Extracts of Singapore Burning
From Chapter Twelve:-
This time the ammunition behaved and an eight barrel pompom could be deadly at
close range - a twenty second burst delivered 320 rounds. Yamamotos Betty
flopped into the sea on its belly. Some of its crew were seen trying to get out
when it exploded into a ball of flame of which soon the only trace was a ring
of sea on fire. Nakajimas aircraft was slightly higher and for a moment
looked as though it might have escaped. Then the first flames were seen flickering
forward from the tailplane towards the cockpit and by the time it hit the water
its whole fuselage was alight.
From his lofty vantage point on one of the Prince of Wales Air Defence
Positions Sub-Lieutenant Brooke, the young officer caught easing his bowels when
the first torpedo struck his ship, was among those who saw the Bettys shot down
and particularly remembered the descent of Nakajimas aircraft. Although
it was clear the men inside had only seconds to live I watched with undiluted
pleasure... We all cheered.
They were cheering on the Repulse too but not for long. All three of the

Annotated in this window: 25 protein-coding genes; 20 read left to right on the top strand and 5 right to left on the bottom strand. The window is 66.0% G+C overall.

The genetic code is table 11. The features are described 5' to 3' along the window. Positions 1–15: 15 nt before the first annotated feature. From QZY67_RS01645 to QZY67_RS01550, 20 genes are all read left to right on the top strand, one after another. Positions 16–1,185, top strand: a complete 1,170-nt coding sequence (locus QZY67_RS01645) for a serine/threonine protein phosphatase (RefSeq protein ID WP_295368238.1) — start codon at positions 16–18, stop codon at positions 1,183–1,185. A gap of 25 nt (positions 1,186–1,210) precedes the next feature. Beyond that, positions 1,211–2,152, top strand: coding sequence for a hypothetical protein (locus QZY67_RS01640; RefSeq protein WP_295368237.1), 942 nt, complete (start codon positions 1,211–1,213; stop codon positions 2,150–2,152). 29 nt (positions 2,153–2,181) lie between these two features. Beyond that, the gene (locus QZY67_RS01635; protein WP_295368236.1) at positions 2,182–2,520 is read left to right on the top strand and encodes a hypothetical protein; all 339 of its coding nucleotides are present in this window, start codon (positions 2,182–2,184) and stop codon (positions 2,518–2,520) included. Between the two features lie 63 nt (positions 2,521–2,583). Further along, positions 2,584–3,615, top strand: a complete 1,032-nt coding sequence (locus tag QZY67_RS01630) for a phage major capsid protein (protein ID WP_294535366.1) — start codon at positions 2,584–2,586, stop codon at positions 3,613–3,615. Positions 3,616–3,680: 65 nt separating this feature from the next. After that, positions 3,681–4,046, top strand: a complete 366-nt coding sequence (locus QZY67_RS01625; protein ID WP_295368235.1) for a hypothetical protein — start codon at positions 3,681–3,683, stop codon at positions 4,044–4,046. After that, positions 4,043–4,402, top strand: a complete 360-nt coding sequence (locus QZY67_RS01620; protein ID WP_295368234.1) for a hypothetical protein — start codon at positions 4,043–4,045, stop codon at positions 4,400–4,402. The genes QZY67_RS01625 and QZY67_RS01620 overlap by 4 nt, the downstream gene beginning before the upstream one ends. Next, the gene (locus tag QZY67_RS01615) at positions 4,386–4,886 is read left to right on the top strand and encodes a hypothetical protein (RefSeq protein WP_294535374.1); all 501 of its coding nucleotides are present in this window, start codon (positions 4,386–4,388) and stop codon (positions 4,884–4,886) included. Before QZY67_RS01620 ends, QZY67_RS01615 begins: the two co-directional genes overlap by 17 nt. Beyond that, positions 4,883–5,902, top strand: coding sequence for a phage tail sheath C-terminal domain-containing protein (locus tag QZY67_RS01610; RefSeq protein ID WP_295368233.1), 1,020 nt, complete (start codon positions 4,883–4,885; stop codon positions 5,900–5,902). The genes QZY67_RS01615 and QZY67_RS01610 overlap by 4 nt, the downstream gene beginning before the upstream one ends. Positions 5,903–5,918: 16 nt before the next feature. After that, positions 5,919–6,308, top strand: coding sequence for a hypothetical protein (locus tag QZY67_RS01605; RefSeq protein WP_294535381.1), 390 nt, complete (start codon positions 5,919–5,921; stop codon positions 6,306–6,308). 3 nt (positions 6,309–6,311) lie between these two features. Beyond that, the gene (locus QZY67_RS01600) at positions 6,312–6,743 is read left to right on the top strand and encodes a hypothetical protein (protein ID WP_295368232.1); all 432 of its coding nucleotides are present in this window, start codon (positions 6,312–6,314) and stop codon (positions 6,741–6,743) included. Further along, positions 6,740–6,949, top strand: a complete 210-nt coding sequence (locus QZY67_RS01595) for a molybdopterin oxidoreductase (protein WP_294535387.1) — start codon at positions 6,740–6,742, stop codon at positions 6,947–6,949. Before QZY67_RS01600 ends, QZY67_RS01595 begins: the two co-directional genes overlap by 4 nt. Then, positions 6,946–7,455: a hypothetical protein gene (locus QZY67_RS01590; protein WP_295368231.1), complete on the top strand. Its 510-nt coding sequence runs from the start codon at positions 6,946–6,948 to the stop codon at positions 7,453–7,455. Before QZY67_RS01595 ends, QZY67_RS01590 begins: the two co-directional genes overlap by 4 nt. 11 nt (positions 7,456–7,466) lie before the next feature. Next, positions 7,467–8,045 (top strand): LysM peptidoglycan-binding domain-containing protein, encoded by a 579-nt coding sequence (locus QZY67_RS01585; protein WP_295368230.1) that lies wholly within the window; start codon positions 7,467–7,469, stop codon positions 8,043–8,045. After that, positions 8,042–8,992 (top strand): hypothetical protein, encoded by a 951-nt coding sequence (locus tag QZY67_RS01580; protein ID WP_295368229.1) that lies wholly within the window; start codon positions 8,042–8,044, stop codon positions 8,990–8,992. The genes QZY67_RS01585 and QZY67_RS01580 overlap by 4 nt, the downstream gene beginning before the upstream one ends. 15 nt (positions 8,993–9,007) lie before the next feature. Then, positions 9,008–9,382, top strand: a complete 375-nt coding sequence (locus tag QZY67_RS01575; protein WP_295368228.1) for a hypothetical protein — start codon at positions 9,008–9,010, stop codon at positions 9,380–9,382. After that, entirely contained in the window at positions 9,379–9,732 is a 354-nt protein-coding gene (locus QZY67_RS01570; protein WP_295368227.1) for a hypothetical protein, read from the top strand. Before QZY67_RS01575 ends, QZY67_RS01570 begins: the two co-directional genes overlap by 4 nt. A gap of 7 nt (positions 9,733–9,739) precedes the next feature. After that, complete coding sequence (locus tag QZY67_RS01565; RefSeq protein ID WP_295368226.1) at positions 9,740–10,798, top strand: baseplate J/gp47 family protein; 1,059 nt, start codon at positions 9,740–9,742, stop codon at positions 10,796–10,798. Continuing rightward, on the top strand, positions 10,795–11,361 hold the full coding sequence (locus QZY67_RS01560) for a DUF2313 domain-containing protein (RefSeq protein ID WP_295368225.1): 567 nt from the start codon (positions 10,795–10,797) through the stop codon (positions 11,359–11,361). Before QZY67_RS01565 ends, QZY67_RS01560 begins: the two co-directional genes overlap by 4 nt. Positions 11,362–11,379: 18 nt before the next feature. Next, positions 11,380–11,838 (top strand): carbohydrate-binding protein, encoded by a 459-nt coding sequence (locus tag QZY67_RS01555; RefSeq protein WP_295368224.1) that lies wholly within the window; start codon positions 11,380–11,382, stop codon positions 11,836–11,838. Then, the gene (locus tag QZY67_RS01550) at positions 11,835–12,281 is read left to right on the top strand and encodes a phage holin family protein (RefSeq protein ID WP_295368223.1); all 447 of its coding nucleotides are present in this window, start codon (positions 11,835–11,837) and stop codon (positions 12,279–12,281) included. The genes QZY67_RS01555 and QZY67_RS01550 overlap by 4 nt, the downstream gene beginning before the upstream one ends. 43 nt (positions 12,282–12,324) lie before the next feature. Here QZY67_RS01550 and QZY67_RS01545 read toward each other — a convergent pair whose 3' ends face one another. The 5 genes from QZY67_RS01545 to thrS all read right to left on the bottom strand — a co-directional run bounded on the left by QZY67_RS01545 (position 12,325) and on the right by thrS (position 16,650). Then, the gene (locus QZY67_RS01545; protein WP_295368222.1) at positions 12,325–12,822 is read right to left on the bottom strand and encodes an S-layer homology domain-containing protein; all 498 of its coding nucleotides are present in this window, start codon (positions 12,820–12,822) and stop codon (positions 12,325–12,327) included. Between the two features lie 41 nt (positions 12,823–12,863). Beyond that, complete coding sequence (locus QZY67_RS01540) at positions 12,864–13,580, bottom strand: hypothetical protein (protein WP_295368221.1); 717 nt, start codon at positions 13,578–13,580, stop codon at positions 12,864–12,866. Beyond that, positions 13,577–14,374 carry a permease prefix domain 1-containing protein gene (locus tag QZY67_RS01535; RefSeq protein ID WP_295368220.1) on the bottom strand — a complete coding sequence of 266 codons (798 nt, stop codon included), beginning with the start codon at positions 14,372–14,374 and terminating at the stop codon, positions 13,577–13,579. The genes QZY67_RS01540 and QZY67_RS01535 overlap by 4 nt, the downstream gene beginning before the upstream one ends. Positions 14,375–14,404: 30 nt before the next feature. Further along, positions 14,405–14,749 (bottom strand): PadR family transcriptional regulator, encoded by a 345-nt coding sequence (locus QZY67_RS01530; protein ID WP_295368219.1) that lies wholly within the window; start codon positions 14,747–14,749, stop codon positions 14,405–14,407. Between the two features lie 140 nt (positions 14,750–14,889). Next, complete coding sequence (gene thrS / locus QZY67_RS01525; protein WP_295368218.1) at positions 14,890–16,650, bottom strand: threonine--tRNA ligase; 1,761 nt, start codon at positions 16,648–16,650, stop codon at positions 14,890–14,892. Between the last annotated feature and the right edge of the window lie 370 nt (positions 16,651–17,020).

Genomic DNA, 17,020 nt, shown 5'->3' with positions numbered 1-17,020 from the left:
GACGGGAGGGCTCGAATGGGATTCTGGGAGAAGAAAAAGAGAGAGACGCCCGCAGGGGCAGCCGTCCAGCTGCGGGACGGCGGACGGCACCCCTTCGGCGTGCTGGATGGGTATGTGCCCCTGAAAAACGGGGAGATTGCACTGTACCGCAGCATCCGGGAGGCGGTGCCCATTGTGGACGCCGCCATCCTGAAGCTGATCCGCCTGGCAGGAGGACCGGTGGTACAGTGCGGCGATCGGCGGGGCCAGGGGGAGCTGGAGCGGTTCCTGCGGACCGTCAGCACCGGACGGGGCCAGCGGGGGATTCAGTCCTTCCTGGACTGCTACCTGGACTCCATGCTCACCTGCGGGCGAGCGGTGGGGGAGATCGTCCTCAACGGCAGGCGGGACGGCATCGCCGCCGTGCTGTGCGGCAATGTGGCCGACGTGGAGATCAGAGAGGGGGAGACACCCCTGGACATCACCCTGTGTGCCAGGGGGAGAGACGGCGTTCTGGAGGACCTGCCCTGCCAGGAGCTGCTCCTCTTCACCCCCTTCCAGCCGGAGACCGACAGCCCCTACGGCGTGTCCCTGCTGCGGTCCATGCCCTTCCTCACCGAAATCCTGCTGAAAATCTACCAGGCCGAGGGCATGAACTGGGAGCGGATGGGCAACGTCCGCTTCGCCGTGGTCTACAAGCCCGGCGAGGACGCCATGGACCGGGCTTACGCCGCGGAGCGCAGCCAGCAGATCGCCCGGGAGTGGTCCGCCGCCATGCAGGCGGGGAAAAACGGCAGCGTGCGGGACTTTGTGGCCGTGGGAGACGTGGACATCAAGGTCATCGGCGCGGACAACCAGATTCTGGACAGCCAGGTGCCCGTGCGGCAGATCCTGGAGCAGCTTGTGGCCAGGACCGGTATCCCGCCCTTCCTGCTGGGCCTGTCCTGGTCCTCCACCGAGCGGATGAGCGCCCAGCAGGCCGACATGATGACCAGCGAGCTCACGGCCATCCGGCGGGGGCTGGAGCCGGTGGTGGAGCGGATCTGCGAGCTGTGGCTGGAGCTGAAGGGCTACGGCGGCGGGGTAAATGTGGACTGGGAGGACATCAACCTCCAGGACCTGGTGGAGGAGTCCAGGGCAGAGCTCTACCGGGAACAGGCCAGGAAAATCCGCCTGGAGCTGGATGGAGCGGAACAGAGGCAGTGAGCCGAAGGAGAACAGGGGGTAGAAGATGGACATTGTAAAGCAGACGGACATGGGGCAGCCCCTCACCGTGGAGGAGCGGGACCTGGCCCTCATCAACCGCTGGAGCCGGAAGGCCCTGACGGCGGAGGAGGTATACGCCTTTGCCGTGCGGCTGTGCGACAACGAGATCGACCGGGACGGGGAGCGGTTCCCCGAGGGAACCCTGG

torpedoes Iki and his wingmen had dropped struck home followed within minutes
by a fourth from the aircraft on the starboard side. In all, five torpedo hits
in the space of a few minutes. Tennant knew there was no way his stout hearted
old ship, whose luck he and his crew had nurtured for so long, could take this
kind of punishment and, heartbreaking though it was, he did not hesitate. All
hands on deck. Prepare to abandon ship. God be with you, came the announcement
over the tannoy. Even as Tennant spoke the Repulse was already taking
on a heavy list to port.
From deep within the innards of the ship men came scrambling like flooded miners
towards daylight, climbing familiar ladders and companionways which were rapidly
assuming crazy angles. In the aft High Angle Control Position Taffy Bowen and
his companions, still concentrated on their tasks, had no idea of the seriousness
of the situation. The loudspeaker system in that part of the ship had been destroyed
by the bomb that hit the Walrus hanger at the beginning of the action. Their
midshipmen, one of the five Australians on board, eventually heard the news over
his headphones and hurried them out.
They made their way up a vertical ladder and then through the Captains
lobby flat, part of Tennants quarters, where about a dozen wounded, among
them the scalded stokers, were lying on stretchers. Some were groggy with morphia
but others were all too aware of what was going on. As he passed one of the stretchers
its occupant tugged at Bowens leg and asked for a hand up.
Being a kid like I turned to help him but one of the Royal Marine bandsmen
gave me a shove and said, Keep going. As it was, just after we got
out on deck the armoured door slammed shut. There was a warrant officer there
shouting go forward because the screws were still turning and they
didnt want people cut up.
From the time the last torpedo hit her it took no more than eight minutes for Repulse to
sink and it is unlikely that any of the wounded in the captains flat area